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Tuberculosis Screening in the Long-term Care Setting

  • Loraine E. Price (a1) and William A. Rutala (a1)

Abstract

Tuberculosis (TB) skin-testing practices in long-term care facilities (LTCFs) in North Carolina (NC) were assessed from a 56% (148/263) response to a comprehensive TB screening questionnaire. TB skin tests were administered to employees on initial employment by 98% and annually by 97% of the LTCFs, generally (74%) by the Mantoux method. Employee skin tests were read at the appropriate time interval of 48 to 72 hours by 91%, but less than half used diameter of induration when interpreting reactive tests. The booster test was performed on new employees at eight (6%) of the LTCFs. TB skin tests were routinely performed on newly admitted residents by 56% or conditionally required by 18%, generally (73%) by the Mantoux method. Resident skin tests were read at the appropriate time interval of 48 to 72 hours by 92%, but again only half correctly interpreted reactive tests as significant. Residents received routine annual skin tests at 71% of the LTCFs, generally (80%) by the Mantoux method. Eight (6%) facilities routinely performed the booster test on newly admitted residents. TB infection prevalence in new employees during 1983 was 8.1% (47/578) in seven LTCFs and in newly admitted residents was 6.4% (7/110) in three LTCFs supplying this data. The five-year mean TB skin test conversion rate among employees was 1.1% (101/9545) in 12 LTCFs and among residents was 0.9% (46/5216) in nine LTCFs supplying this data. Lack of compliance to established TB skin-testing guidelines in NC LTCF was prevalent. In recognition of described endemic and epidemic spread of TB in LTCFs, residents and employees of LTCFs should be screened for TB utilizing established skin-testing practices.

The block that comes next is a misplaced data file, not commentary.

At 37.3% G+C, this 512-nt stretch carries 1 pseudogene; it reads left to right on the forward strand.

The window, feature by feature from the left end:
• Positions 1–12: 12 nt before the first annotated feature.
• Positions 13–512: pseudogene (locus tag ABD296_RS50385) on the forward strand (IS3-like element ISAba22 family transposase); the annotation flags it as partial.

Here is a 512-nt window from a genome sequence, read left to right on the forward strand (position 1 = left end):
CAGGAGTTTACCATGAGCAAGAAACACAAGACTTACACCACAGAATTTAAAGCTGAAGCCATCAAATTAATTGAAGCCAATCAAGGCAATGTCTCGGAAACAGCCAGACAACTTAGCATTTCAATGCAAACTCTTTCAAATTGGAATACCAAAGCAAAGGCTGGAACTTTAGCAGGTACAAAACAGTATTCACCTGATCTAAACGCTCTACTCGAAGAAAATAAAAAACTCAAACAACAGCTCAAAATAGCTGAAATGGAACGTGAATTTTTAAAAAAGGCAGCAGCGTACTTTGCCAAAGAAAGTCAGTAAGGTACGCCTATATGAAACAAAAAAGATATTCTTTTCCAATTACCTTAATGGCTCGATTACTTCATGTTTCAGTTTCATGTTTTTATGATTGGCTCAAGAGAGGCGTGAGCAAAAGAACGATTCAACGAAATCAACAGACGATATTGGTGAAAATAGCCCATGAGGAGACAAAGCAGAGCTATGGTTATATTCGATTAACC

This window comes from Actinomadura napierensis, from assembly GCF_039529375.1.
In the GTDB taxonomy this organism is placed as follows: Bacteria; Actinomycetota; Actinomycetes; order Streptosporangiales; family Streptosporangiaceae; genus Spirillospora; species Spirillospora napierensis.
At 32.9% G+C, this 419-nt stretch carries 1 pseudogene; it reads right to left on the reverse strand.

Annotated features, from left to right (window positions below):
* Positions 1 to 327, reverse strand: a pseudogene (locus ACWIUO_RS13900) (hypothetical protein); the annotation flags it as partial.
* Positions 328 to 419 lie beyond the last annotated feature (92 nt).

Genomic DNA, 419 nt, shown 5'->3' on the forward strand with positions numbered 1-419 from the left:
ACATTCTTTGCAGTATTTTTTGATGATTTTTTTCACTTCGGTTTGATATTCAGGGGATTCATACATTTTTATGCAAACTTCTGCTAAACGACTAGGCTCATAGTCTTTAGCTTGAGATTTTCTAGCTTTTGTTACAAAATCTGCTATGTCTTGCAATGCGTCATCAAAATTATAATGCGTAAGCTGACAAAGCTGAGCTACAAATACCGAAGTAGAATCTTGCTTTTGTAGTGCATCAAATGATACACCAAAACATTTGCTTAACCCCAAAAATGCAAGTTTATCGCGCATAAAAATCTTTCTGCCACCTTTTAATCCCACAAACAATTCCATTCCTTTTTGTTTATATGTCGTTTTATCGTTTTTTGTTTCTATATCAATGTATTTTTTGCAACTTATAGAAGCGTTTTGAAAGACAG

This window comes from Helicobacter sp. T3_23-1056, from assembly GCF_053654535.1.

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Corresponding author

Division of Infectious Diseases, UNC School of Medicine, 547 Clinical Sciences Bldg. 229H, Chapel Hill, NC 27514

References

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